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Thursday, September 7, 2017

Loop 202 Salt River bridges: Longest-ever girders -- and big benefits for community


By Steve Elliott / ADOT Communications

We hope you saw the news today that girders placed for Loop 202 South Mountain Freeway bridges spanning the Salt River are the longest of their kind – by 9 feet – ever installed by ADOT. While that bit of transportation trivia is interesting enough on its own, also significant is what these bridges will mean to growing areas of the southwest Valley.

Salt River Girders 090517As the video above explains, right now areas including Laveen have access to just one all-weather crossing of the Salt River between 35th Avenue and Avondale Boulevard: the city of Phoenix's 51st Avenue bridge. This past spring, when heavy rain had the Salt River flowing through the area, showed that the weather doesn't already cooperate.

The Salt River bridges are two of 40 planned for the South Mountain Freeway, and they are by far the longest on the project at approximately 2,700 feet, or about a half-mile long.

As South Mountain Freeway construction progresses, we're keeping you posted on things you may not know about a project of this scale, such as how art and aesthetics are a critical part of the plan and why a support known as a straddle bent is a big part of work creating an interchange with I-10 at 59th Avenue.

Stay tuned and learn more as we progress toward opening the 22-mile Loop 202 South Mountain Freeway by late 2019.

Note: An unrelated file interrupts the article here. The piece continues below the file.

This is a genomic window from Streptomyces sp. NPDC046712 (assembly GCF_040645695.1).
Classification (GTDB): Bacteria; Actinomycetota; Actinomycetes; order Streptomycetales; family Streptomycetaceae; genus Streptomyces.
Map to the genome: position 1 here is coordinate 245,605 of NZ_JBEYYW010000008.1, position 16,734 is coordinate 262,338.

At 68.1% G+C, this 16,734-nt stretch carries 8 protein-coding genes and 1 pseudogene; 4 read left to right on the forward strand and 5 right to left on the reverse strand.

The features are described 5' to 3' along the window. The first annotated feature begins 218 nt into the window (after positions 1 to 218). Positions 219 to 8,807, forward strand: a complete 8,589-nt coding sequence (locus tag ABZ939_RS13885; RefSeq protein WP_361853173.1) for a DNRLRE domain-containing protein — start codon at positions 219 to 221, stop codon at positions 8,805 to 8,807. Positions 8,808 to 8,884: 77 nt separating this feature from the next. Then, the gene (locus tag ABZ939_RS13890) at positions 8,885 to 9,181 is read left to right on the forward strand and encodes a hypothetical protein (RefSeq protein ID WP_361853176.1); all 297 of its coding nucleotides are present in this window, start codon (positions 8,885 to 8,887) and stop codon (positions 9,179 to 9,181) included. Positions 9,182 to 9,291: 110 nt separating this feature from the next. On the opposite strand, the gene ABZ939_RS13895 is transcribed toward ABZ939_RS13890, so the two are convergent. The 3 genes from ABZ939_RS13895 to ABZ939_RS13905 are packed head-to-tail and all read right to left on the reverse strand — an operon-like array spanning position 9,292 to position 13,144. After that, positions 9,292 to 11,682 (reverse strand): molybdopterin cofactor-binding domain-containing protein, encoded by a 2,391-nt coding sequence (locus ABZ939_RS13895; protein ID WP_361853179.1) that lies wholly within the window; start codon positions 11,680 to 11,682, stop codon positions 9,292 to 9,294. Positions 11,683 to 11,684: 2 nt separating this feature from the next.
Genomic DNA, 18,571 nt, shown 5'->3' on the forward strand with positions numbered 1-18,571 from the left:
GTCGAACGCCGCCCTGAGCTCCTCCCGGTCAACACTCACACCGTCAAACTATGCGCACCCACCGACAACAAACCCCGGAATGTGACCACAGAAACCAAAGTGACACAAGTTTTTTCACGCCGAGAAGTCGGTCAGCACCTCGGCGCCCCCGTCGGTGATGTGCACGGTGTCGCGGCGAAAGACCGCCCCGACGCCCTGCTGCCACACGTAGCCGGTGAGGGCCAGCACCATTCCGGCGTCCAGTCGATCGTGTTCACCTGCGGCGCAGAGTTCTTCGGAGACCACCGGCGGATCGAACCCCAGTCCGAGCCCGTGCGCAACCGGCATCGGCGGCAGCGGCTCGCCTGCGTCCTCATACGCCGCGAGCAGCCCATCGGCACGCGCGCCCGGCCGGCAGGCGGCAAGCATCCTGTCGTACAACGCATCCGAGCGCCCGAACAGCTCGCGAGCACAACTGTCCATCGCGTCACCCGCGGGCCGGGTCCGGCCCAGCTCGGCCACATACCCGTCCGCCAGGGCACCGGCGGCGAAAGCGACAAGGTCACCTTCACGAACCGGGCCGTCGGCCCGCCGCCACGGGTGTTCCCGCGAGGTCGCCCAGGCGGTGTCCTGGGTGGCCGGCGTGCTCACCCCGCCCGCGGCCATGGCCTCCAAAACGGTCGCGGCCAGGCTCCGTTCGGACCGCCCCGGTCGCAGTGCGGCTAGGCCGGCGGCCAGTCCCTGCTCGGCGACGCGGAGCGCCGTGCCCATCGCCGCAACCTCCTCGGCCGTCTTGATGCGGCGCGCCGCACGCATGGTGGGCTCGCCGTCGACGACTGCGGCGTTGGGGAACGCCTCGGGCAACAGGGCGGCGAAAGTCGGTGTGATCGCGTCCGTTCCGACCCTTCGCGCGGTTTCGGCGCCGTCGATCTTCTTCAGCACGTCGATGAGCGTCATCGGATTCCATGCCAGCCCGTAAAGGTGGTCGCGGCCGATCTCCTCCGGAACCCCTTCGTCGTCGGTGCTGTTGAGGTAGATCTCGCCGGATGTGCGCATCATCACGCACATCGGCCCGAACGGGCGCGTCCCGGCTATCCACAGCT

Posted by Steve Elliott   |  Labels:  bridge, Girders, Salt-River, South-Mountain-Freeway


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Civil RightsTitle VI of the Civil Rights Act of 1964, and the Americans with Disabilities Act (ADA)

Pursuant to Title VI of the Civil Rights Act of 1964, and the Americans with Disabilities Act (ADA), ADOT does not discriminate on the basis of race, color, national origin, age, sex or disability. Persons that require a reasonable accommodation based on language or disability should contact ADOT’s Civil Rights Office at civilrightsoffice@azdot.gov. Requests should be made as early as possible to ensure the State has an opportunity to address the accommodation.

De acuerdo con el título VI de la Ley de Derechos Civiles de 1964 y la Ley de Estadounidenses con Discapacidades (ADA por sus siglas en inglés), el Departamento de Transporte de Arizona (ADOT por sus siglas en inglés) no discrimina por raza, color, nacionalidad, edad, género o discapacidad.  Personas que requieren asistencia (dentro de lo razonable) ya sea por el idioma o por discapacidad deben ponerse en contacto con la Oficina de Derechos Civiles en civilrightsoffice@azdot.gov. Las solicitudes deben hacerse lo más pronto posible para asegurar que el equipo encargado del proyecto tenga la oportunidad de hacer los arreglos necesarios.